| ## Consulting with FreeBSD
## John Sconiers <>
In early 1997, a few friends and I began to venture into the world
of consulting. We had experience consulting before, however setting
out on our own was a new experience. We quickly took care of legal
matters such as incorporating ourselves and filing the needed paperwork
but were left an even greater decision of what to use as our primary
"Server OS" for our customers. In the beginning most of our clients
were companies that wanted a presence on the internet as well dedicated
access, email, and a small LAN. We knew we needed a solid OS, that was
practical and economical and so began our search.
We first looked at NT Server but it was painfully slow and required
more on site maintenance than we wanted to extend. It was not easily
configurable, and sometimes built in tools didn't even work correctly.
Besides there seemed to be to many exploits and the cost of software
and the onslaught of its oncoming upgrades and addons made it a bad
We decided to move towards a UNIX OS. This would allow us to be able
to configure things quickly and required less maintenance but also
provide them with a solid backbone and cheaper highly used software.
We decided to stay away from proprietary non PC architecture because of
the replacement cost. We tried X86-Solaris 2.6 Server, 3 distributions
of Linux and of course FreeBSD along with various "standard" software
like Apache, Sendmail, etc. that we wanted to run.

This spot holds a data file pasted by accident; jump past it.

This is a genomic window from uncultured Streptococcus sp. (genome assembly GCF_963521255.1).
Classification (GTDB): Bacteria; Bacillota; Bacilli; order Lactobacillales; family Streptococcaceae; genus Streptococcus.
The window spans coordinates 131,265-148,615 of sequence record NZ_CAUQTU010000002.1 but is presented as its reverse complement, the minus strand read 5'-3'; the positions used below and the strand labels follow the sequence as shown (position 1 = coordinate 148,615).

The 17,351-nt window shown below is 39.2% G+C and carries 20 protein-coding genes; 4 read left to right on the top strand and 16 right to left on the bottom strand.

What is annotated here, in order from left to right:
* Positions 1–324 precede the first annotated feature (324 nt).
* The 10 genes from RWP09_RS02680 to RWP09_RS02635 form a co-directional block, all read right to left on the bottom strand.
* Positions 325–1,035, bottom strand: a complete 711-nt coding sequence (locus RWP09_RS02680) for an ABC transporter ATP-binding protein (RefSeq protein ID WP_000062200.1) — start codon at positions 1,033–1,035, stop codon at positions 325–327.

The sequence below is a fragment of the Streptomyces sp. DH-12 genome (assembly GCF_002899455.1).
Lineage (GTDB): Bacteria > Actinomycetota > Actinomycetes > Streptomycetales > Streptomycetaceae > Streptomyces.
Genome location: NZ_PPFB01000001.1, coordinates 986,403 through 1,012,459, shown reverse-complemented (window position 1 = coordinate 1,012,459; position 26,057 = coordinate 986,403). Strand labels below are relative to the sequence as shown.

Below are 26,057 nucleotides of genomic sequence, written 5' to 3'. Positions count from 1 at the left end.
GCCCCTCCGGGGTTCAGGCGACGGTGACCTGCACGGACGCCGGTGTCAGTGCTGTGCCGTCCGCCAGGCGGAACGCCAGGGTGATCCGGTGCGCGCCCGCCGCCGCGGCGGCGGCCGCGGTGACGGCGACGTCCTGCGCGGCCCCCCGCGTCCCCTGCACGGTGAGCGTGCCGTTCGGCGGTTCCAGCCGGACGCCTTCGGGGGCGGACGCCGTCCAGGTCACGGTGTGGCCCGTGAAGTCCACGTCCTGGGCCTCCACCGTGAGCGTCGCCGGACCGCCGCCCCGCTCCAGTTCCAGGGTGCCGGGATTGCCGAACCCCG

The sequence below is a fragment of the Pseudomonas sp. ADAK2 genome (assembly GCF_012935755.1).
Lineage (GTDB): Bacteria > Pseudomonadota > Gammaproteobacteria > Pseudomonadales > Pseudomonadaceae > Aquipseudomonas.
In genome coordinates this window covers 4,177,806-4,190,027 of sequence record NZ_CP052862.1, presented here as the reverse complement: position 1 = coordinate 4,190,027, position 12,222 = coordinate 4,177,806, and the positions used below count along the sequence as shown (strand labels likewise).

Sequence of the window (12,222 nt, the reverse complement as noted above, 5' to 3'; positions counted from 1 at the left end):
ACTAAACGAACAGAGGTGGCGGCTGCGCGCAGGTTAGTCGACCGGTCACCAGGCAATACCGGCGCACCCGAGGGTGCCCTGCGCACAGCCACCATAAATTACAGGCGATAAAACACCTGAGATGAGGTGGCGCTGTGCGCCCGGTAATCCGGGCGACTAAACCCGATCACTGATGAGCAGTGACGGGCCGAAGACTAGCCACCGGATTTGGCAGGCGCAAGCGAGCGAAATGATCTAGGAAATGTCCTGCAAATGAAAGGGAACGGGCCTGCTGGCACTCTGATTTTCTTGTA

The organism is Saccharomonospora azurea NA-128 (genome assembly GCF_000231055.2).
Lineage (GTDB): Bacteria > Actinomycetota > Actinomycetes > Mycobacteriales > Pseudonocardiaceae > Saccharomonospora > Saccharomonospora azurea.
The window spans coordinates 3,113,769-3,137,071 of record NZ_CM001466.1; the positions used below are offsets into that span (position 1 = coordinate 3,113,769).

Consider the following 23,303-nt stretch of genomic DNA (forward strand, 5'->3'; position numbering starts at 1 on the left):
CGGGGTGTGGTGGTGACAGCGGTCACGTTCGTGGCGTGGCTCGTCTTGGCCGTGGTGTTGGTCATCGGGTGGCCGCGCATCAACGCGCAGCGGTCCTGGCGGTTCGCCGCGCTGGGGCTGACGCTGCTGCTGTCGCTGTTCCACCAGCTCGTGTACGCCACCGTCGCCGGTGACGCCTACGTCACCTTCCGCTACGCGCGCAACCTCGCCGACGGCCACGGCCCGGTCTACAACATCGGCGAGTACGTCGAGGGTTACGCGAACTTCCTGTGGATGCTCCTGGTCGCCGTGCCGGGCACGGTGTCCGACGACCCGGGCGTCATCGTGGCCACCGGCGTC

The Solaris box was the first to go. We liked it as a desktop but the
server just wouldn't keep up with the rest of the boxes. It was
missing key pieces like a compiler and other utilities. When it came
down to simulating large amounts of web serving, FTP, routing etc.,
the box would crawl compared to others. The Linux distributions we
tested were a whole lot easier to configure and came with tons of
utilities. However this box while being faster than the Solaris box
was not still not the performer we wanted and plus the near mention of
Linux made some company executives cringe with fear.
We decided to go with FreeBSD. It not only had the industrial strength
we needed but also had faster benchmarks and came with a lot of add on
packages and open source that made the system rock solid. Not to
mention the price was right. FreeBSD allowed us to provide a low cost
high quality product that would grow with them as they grew.
Dedicated, maintainable and highly configurable Servers became a
reality. And as we found out consulting with FreeBSD definitely became
a reality for us.
Johnathan Raymond Sconiers II
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